This wasn’t your typical Manitoba Junior Baseball League Opening Day.
In a normal year, the eight-team southern Manitoba league kicks things off in early May when the weather is as unpredictable as a knuckleball. That wasn’t the case Sunday when the MJBL opened the season, seven weeks later than usual owing to the COVID-19 pandemic, with every team playing a doubleheader in over 30 C heat.
But nobody was complaining: these guys were just happy to be on the diamond. One of the happiest was Altona Bisons pitcher Connor Cory, 17, as he’s using the MJBL season as a way to work on his craft before he heads south to play at North Dakota’s Mayville State University in the fall. Cory pitched a gem in the late game as he led Altona to a 2-1 win over the St. James A’s at Optimist Park. Altona beat St. James 9-2 in the opener.
"Usually most of us are starting to play ball in early May. Some people start practicing in April. A lot of us are planning on playing in post-secondary school and we were all getting worried about if we were going to get enough reps in (before school), would we get there and be completely cold? So, it’s just awesome to have a league as high-calibre as this before we head down there," Cory said.
For Altona skipper Curt Letkeman, this year’s Opening Day will definitely be one to remember.
"I think it’s more special given everything we’ve had to go through. Starting later in the year, the temperature was obviously much nicer than what we’re used to starting in mid-May. But the guys have been waiting a long time to get out here and play some real competition," Letkeman said.
"It was a little rusty given that we haven’t faced live pitching in a while, but guys battled, pitchers threw well and it was fun."
St. James manager Bill Dauphinais shared a similar sentiment.
"It’s a little bit different. We haven’t had much time to prep for the season or anything like that so we’re a little bit rusty out there. Other than playing a month and a half behind schedule, playing our first game in plus-32 is unheard of so it’s kind of a different atmosphere for an opening day," Dauphinais said.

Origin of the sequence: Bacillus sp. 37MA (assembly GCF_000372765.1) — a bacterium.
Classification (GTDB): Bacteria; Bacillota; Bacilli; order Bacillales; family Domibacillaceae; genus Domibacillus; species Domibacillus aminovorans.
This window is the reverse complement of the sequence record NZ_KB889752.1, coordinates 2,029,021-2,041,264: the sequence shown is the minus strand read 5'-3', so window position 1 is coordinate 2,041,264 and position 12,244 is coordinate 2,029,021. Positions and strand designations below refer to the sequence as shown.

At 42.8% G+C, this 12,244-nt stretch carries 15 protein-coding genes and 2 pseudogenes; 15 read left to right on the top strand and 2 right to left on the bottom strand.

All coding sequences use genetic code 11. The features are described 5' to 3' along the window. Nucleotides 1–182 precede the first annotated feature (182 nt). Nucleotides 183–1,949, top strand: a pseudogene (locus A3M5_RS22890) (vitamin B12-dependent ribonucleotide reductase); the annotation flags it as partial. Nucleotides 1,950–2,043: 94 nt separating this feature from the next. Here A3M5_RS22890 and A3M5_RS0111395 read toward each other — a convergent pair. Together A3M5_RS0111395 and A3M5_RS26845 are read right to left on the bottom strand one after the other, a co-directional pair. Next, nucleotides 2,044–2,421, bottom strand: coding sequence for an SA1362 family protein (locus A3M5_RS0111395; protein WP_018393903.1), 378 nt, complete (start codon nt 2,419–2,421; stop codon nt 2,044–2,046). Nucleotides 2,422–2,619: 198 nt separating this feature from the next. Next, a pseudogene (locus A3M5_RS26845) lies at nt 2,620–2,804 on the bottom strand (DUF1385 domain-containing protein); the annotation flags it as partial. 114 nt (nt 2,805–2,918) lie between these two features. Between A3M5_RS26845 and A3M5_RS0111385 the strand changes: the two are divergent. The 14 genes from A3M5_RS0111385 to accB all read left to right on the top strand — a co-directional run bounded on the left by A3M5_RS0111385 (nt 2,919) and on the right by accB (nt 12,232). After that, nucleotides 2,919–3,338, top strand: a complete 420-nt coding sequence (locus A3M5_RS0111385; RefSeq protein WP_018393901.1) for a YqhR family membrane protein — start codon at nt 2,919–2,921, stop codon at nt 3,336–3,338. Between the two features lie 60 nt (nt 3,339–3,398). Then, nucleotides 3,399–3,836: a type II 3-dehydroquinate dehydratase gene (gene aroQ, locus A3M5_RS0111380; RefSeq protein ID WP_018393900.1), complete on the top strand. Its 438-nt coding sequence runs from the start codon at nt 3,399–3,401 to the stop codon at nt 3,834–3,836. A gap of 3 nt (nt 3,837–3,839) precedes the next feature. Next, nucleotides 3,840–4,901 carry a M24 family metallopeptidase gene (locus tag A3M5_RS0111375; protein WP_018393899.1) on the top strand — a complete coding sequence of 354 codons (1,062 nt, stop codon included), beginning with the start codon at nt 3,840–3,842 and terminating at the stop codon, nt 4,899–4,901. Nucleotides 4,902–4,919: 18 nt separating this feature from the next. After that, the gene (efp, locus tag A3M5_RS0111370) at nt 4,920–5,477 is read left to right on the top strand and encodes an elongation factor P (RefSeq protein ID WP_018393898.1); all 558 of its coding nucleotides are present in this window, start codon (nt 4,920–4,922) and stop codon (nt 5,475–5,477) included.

Yellow caution tape was placed six feet apart along the fence to remind spectators to stay at a distance, players were asked to space out a bit in the dugouts, and teams can only handle their own baseballs. To the casual observer, it looked like an ordinary baseball game and you’d never know it was being played in the middle of a pandemic.
"Everybody is happy to make whatever adjustments are required to make the game playable," Letkeman said.
"If those are all it takes to get us playing, everybody will be fine with that."
Cory added, "It feels like it’s been a while, that’s about the only real difference."
A couple of months ago, the status of the 2020 MJBL season was a big unknown. But Letkeman remained hopeful that they’d eventually hear the words "Play ball!"
"We were hopeful. I think the provincial government has done a fantastic job of keeping everything safe, keeping the cases low," said Letkeman.
"The return to play document that Baseball Manitoba put out was very protective and it was good. So we all hoped and were cautiously optimistic given what we’ve seen with the COVID numbers in Manitoba and I give credit to the government for being preventative, being on top of things and we can thank them for being out here today."
A 2-0 start to the season is nice, but Cory said the best part of Sunday was getting to do something that resembled "normal."
"Looking at the craziness that’s been this year with all the COVID closures and everything that’s happened, to have something to say ‘OK I can focus on this and not worry about anything else’ is so nice. It’s just so nice to get away from everything, even if there are different rules it’s just awesome you can go out and enjoy a ballgame on a Sunday," said Cory.
Eighteen years old and still in high school, Taylor got his start with the Free Press on June 1, 2011. Well, sort of.
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